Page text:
For a complete description of all organic matter methodologies, data analyses, results, literature cited, and interpretations please see Chapter 6 in the final report.
Nitrogen, Phosphorus, and Dissolved Organic Carbon Spiraling
Phosphorus, nitrogen, and carbohydrates tend to be taken up and recycled several times as they move downstream. This cycling and the simultaneous downstream transport are sometimes referred to as “spiraling.” The “spiraling length” represents the distance over which the average nutrient atom travels as it completes one cycle of utilization from a dissolved available form, passes through one or more metabolic transformations and is returned to a dissolved available form.
Spiraling in the stream ecosystem reflects the degree of metabolic activity within the system, the ability of the system to retain nutrients, and the relative utilization rates (hence degree of nutrient limitation) among different nutrients. Spiraling length also describes the scale on which upstream processes are linked to downstream processes. Thus spiraling represents a fundamental measure of stream ecosystem function.
Ecosystem impairment is likely to increase spiraling length (reduce the cycling intensity) through reduced uptake, excessive loading, or decreased retentive ability of the ecosystem. An exception to this rule would occur when the increased loading of a single nutrient stimulates uptake of a second nutrient, whose spiraling length would shorten. Spiraling lengths of nitrogen, phosphorus and carbon (DOC) are estimated in the ten integrative stream sites under baseflow conditions.
For a complete description of all N, P, and DOC spiraling methodologies, data analyses, results, literature cited, and interpretations please see Chapter 8 in the final report.
Net Stream Metabolism
Stream metabolism was assessed concurrently with spiraling work (Task 6) at 10 integrative stream sites. Stream metabolism measurements provide data on two fundamental ecosystem functions – primary productivity and community respiration.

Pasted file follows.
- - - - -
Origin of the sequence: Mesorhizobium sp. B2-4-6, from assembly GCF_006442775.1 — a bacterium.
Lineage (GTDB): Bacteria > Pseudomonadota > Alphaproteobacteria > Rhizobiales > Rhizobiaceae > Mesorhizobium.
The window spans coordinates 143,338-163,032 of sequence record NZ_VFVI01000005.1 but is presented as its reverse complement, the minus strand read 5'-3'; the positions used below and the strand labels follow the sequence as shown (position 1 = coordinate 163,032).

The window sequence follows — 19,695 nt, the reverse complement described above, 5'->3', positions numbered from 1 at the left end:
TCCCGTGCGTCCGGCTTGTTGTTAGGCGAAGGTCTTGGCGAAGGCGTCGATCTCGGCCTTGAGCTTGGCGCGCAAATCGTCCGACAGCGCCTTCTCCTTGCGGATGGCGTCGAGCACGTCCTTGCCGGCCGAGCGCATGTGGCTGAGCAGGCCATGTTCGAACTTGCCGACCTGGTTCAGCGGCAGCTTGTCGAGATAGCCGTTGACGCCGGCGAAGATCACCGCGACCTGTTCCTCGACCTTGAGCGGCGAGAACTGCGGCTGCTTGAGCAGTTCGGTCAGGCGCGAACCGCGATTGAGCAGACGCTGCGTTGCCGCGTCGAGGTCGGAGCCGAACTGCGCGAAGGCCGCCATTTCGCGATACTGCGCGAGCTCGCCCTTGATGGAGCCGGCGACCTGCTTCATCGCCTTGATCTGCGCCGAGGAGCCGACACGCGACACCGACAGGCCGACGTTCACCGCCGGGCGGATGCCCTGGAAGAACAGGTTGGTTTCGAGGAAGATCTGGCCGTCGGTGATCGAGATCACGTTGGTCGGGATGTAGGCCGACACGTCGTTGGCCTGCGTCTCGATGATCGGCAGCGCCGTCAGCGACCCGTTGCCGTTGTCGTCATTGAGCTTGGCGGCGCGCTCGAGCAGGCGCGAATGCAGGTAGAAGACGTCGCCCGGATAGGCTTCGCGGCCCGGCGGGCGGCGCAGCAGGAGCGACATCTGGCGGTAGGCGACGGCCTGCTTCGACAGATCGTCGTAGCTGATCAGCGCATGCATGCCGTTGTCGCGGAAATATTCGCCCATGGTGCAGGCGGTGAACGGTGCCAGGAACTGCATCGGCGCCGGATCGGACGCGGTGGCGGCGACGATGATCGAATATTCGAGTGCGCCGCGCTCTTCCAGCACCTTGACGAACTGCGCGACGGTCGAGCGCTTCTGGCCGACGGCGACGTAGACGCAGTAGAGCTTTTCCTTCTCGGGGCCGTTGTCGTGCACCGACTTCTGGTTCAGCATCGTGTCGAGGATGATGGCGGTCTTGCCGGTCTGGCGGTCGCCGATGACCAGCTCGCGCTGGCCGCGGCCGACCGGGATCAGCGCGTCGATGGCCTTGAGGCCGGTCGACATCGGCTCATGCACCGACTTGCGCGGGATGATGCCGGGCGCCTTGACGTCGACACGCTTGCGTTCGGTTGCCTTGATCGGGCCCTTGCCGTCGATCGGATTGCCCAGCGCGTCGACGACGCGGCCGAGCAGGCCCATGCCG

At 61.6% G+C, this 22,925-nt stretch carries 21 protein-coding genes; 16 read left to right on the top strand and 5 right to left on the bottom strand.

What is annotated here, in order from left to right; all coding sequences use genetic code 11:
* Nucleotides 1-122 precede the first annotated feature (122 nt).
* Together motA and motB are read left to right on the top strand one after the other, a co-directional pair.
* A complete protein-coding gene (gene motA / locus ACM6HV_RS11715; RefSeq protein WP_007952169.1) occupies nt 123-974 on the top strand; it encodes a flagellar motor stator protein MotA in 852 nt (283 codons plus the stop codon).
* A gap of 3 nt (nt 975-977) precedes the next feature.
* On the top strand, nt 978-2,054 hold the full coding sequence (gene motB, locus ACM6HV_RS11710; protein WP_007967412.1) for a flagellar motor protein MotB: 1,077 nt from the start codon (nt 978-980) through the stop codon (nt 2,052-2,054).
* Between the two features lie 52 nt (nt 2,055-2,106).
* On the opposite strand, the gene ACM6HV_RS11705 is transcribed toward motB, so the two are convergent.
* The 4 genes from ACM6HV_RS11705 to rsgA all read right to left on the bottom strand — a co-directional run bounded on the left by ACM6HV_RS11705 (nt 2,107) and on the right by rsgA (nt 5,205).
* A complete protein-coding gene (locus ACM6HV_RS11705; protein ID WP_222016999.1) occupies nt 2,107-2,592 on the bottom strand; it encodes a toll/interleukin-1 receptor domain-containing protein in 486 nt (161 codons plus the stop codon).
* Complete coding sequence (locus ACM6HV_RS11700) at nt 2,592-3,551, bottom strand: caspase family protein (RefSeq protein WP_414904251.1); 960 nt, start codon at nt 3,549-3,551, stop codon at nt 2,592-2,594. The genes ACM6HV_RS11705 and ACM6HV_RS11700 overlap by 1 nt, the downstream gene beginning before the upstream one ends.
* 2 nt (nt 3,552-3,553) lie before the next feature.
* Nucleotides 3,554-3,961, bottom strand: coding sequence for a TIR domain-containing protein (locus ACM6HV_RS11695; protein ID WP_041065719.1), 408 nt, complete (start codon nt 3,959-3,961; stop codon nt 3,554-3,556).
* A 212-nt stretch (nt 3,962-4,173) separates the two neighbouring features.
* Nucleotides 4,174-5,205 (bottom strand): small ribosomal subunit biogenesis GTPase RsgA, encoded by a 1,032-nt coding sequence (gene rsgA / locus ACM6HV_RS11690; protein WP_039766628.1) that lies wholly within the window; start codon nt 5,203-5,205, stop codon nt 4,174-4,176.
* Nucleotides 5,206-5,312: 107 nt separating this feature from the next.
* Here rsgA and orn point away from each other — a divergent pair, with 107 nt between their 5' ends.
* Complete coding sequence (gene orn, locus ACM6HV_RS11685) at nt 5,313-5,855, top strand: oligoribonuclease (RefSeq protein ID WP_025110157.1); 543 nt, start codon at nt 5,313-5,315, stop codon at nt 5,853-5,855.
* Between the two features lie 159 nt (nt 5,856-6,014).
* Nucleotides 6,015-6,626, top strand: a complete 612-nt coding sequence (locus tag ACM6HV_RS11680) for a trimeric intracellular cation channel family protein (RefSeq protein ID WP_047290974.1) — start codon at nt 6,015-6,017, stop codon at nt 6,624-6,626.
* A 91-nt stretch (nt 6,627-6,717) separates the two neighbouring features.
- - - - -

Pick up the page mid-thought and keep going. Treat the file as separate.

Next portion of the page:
Gross primary productivity (GPP) is a measure of the rate of synthesis of plant (primarily algal) biomass, and respiration is an index of the breakdown of reduced chemical energy, including the metabolic costs of photosynthesis. These functional attributes are expected to relate principally to biomass of algae, heterotrophic microorganisms, and, to a lesser extent, macroinvertebrates. The actual rates are also influenced by environmental variables of light, temperature, and dissolved and particulate nutrients.
Changes in activity, or in the balance of activity, over time would be an important signal that watershed activities are affecting function in a stream entering a reservoir, and would indicate a need for follow-up work on upstream tributaries.
For a complete description of all stream metabolism methodologies, data analyses, results, literature cited, and interpretations please see Chapter 9 in the final report.
Reservoir Primary Productivity
Measuring primary productivity in reservoirs allowed us to determine whether there is a link between the reservoirs and the primary tributaries to these reservoirs. If the major tributary to a reservoir contributes the most nutrients to the reservoir, we would expect that reservoirs would rank in the same order as tributaries with respect to metabolic activity. If they do not rank similarly, and the pattern was sustained over a period of years, we would infer that nutrients from other sources – or reservoir morphology or other physical characteristics – are more important regulators of metabolic activity than nutrients from the primary tributary. Just as for the influent streams, a change in activity over time will suggest that watershed changes are affecting processes in the system.
For a complete description of all primary productivity methodologies, data analyses, results, literature cited, and interpretations please see Chapter 10 in the final report.